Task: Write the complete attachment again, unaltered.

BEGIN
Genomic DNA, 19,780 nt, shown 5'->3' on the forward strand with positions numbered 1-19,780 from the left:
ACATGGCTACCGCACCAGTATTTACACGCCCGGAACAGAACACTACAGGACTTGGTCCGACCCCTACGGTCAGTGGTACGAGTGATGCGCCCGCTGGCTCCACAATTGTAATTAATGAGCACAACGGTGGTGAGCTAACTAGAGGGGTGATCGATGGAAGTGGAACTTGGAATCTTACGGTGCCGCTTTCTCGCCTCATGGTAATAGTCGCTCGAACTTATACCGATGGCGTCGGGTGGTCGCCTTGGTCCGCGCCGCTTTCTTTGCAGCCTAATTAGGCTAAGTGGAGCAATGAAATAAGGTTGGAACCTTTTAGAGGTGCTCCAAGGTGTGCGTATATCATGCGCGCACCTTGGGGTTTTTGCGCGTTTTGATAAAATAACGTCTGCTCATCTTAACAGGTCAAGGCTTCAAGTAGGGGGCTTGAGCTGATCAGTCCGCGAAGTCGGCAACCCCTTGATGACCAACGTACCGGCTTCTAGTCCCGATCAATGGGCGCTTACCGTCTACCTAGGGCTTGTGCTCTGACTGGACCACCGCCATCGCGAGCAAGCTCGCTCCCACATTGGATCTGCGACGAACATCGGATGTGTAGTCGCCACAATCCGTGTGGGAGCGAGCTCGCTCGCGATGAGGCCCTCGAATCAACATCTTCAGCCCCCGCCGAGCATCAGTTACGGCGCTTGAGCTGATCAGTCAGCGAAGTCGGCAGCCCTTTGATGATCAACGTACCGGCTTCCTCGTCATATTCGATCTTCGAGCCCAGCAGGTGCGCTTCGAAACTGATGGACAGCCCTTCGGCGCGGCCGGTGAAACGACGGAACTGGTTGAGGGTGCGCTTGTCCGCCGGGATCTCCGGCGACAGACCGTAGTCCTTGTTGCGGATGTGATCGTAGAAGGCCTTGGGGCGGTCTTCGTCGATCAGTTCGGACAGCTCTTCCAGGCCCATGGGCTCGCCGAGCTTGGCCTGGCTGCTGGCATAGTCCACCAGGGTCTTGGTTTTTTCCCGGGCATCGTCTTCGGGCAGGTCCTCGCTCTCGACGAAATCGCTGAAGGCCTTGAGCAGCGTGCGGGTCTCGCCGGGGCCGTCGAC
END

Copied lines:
Genomic DNA, 19,780 nt, shown 5'->3' on the forward strand with positions numbered 1-19,780 from the left:
ACATGGCTACCGCACCAGTATTTACACGCCCGGAACAGAACACTACAGGACTTGGTCCGACCCCTACGGTCAGTGGTACGAGTGATGCGCCCGCTGGCTCCACAATTGTAATTAATGAGCACAACGGTGGTGAGCTAACTAGAGGGGTGATCGATGGAAGTGGAACTTGGAATCTTACGGTGCCGCTTTCTCGCCTCATGGTAATAGTCGCTCGAACTTATACCGATGGCGTCGGGTGGTCGCCTTGGTCCGCGCCGCTTTCTTTGCAGCCTAATTAGGCTAAGTGGAGCAATGAAATAAGGTTGGAACCTTTTAGAGGTGCTCCAAGGTGTGCGTATATCATGCGCGCACCTTGGGGTTTTTGCGCGTTTTGATAAAATAACGTCTGCTCATCTTAACAGGTCAAGGCTTCAAGTAGGGGGCTTGAGCTGATCAGTCCGCGAAGTCGGCAACCCCTTGATGACCAACGTACCGGCTTCTAGTCCCGATCAATGGGCGCTTACCGTCTACCTAGGGCTTGTGCTCTGACTGGACCACCGCCATCGCGAGCAAGCTCGCTCCCACATTGGATCTGCGACGAACATCGGATGTGTAGTCGCCACAATCCGTGTGGGAGCGAGCTCGCTCGCGATGAGGCCCTCGAATCAACATCTTCAGCCCCCGCCGAGCATCAGTTACGGCGCTTGAGCTGATCAGTCAGCGAAGTCGGCAGCCCTTTGATGATCAACGTACCGGCTTCCTCGTCATATTCGATCTTCGAGCCCAGCAGGTGCGCTTCGAAACTGATGGACAGCCCTTCGGCGCGGCCGGTGAAACGACGGAACTGGTTGAGGGTGCGCTTGTCCGCCGGGATCTCCGGCGACAGACCGTAGTCCTTGTTGCGGATGTGATCGTAGAAGGCCTTGGGGCGGTCTTCGTCGATCAGTTCGGACAGCTCTTCCAGGCCCATGGGCTCGCCGAGCTTGGCCTGGCTGCTGGCATAGTCCACCAGGGTCTTGGTTTTTTCCCGGGCATCGTCTTCGGGCAGGTCCTCGCTCTCGACGAAATCGCTGAAGGCCTTGAGCAGCGTGCGGGTCTCGCCGGGGCCGTCGAC